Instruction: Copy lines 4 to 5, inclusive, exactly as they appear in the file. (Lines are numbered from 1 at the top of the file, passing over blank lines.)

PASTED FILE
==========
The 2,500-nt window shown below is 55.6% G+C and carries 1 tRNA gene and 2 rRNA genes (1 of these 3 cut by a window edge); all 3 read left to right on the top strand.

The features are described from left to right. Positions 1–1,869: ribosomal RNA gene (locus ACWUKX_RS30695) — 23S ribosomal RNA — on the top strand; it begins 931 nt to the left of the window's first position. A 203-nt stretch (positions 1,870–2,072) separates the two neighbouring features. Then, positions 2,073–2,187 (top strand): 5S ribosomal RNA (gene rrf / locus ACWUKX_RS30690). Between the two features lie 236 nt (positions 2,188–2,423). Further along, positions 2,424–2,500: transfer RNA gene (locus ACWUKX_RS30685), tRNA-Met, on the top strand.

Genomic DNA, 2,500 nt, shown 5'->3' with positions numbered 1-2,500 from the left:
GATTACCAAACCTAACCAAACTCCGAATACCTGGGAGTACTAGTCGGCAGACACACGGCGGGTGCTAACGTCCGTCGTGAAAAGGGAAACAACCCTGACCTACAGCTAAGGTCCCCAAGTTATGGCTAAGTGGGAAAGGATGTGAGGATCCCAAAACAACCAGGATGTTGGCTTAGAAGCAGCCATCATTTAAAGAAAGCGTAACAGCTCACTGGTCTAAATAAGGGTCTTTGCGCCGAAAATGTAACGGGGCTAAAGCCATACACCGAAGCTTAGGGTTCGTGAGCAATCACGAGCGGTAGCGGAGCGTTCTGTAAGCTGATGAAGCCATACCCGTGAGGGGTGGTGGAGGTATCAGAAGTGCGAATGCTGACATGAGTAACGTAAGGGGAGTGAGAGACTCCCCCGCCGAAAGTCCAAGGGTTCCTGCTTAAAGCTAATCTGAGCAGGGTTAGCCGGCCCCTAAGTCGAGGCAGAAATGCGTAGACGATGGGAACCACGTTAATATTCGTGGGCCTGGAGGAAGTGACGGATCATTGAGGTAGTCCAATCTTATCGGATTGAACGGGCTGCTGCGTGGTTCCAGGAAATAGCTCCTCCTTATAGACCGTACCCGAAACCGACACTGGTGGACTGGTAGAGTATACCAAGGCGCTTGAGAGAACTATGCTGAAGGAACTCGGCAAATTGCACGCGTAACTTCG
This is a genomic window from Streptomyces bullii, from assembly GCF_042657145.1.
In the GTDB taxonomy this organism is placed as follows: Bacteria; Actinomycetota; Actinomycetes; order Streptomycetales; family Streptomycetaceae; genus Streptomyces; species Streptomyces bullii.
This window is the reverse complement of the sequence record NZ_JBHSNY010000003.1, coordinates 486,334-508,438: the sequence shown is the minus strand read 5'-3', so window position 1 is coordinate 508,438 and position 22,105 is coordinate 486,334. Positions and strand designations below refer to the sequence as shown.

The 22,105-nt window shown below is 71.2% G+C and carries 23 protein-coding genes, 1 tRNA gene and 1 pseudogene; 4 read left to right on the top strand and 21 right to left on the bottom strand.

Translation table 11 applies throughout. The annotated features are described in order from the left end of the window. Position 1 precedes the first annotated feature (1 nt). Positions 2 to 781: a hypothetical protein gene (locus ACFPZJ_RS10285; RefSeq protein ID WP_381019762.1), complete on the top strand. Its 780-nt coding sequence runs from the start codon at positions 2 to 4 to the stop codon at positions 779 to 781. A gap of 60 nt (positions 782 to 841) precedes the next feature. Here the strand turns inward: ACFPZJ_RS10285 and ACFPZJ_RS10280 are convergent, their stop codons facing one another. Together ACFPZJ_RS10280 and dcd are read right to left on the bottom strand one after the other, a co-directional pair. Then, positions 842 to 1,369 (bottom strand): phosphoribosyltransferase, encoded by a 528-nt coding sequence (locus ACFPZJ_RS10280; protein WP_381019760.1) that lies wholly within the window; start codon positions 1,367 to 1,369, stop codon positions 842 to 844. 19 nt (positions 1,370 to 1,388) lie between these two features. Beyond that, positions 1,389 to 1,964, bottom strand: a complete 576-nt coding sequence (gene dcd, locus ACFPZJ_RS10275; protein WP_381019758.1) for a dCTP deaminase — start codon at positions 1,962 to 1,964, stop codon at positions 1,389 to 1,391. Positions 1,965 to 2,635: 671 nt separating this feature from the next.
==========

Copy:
GATTACCAAACCTAACCAAACTCCGAATACCTGGGAGTACTAGTCGGCAGACACACGGCGGGTGCTAACGTCCGTCGTGAAAAGGGAAACAACCCTGACCTACAGCTAAGGTCCCCAAGTTATGGCTAAGTGGGAAAGGATGTGAGGATCCCAAAACAACCAGGATGTTGGCTTAGAAGCAGCCATCATTTAAAGAAAGCGTAACAGCTCACTGGTCTAAATAAGGGTCTTTGCGCCGAAAATGTAACGGGGCTAAAGCCATACACCGAAGCTTAGGGTTCGTGAGCAATCACGAGCGGTAGCGGAGCGTTCTGTAAGCTGATGAAGCCATACCCGTGAGGGGTGGTGGAGGTATCAGAAGTGCGAATGCTGACATGAGTAACGTAAGGGGAGTGAGAGACTCCCCCGCCGAAAGTCCAAGGGTTCCTGCTTAAAGCTAATCTGAGCAGGGTTAGCCGGCCCCTAAGTCGAGGCAGAAATGCGTAGACGATGGGAACCACGTTAATATTCGTGGGCCTGGAGGAAGTGACGGATCATTGAGGTAGTCCAATCTTATCGGATTGAACGGGCTGCTGCGTGGTTCCAGGAAATAGCTCCTCCTTATAGACCGTACCCGAAACCGACACTGGTGGACTGGTAGAGTATACCAAGGCGCTTGAGAGAACTATGCTGAAGGAACTCGGCAAATTGCACGCGTAACTTCG
This is a genomic window from Streptomyces bullii, from assembly GCF_042657145.1.